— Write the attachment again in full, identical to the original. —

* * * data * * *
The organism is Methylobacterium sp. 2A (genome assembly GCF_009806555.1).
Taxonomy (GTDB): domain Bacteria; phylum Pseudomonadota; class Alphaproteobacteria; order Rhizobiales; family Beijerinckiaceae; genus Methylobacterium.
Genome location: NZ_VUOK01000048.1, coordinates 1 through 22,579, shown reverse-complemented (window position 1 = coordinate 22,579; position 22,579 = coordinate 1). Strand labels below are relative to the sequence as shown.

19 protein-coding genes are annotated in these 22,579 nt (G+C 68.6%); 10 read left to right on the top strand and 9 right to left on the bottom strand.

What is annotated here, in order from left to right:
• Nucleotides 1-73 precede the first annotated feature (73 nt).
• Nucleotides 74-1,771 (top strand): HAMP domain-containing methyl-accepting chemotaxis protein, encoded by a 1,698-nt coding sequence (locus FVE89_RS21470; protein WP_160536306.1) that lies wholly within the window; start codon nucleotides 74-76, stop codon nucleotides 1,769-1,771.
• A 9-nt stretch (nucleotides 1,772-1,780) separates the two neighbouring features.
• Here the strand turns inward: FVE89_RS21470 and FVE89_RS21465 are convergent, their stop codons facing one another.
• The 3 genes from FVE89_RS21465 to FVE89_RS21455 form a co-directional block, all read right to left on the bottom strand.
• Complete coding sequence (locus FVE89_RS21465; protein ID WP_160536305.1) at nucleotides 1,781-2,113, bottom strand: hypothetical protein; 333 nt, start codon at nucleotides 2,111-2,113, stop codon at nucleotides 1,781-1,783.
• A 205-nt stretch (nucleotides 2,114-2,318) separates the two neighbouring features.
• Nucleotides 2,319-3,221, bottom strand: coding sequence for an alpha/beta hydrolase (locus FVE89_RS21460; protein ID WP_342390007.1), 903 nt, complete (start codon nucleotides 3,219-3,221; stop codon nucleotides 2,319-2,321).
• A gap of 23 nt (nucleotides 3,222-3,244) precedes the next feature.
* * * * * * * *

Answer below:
The organism is Methylobacterium sp. 2A (genome assembly GCF_009806555.1).
Taxonomy (GTDB): domain Bacteria; phylum Pseudomonadota; class Alphaproteobacteria; order Rhizobiales; family Beijerinckiaceae; genus Methylobacterium.
Genome location: NZ_VUOK01000048.1, coordinates 1 through 22,579, shown reverse-complemented (window position 1 = coordinate 22,579; position 22,579 = coordinate 1). Strand labels below are relative to the sequence as shown.

19 protein-coding genes are annotated in these 22,579 nt (G+C 68.6%); 10 read left to right on the top strand and 9 right to left on the bottom strand.

What is annotated here, in order from left to right:
• Nucleotides 1-73 precede the first annotated feature (73 nt).
• Nucleotides 74-1,771 (top strand): HAMP domain-containing methyl-accepting chemotaxis protein, encoded by a 1,698-nt coding sequence (locus FVE89_RS21470; protein WP_160536306.1) that lies wholly within the window; start codon nucleotides 74-76, stop codon nucleotides 1,769-1,771.
• A 9-nt stretch (nucleotides 1,772-1,780) separates the two neighbouring features.
• Here the strand turns inward: FVE89_RS21470 and FVE89_RS21465 are convergent, their stop codons facing one another.
• The 3 genes from FVE89_RS21465 to FVE89_RS21455 form a co-directional block, all read right to left on the bottom strand.
• Complete coding sequence (locus FVE89_RS21465; protein ID WP_160536305.1) at nucleotides 1,781-2,113, bottom strand: hypothetical protein; 333 nt, start codon at nucleotides 2,111-2,113, stop codon at nucleotides 1,781-1,783.
• A 205-nt stretch (nucleotides 2,114-2,318) separates the two neighbouring features.
• Nucleotides 2,319-3,221, bottom strand: coding sequence for an alpha/beta hydrolase (locus FVE89_RS21460; protein ID WP_342390007.1), 903 nt, complete (start codon nucleotides 3,219-3,221; stop codon nucleotides 2,319-2,321).
• A gap of 23 nt (nucleotides 3,222-3,244) precedes the next feature.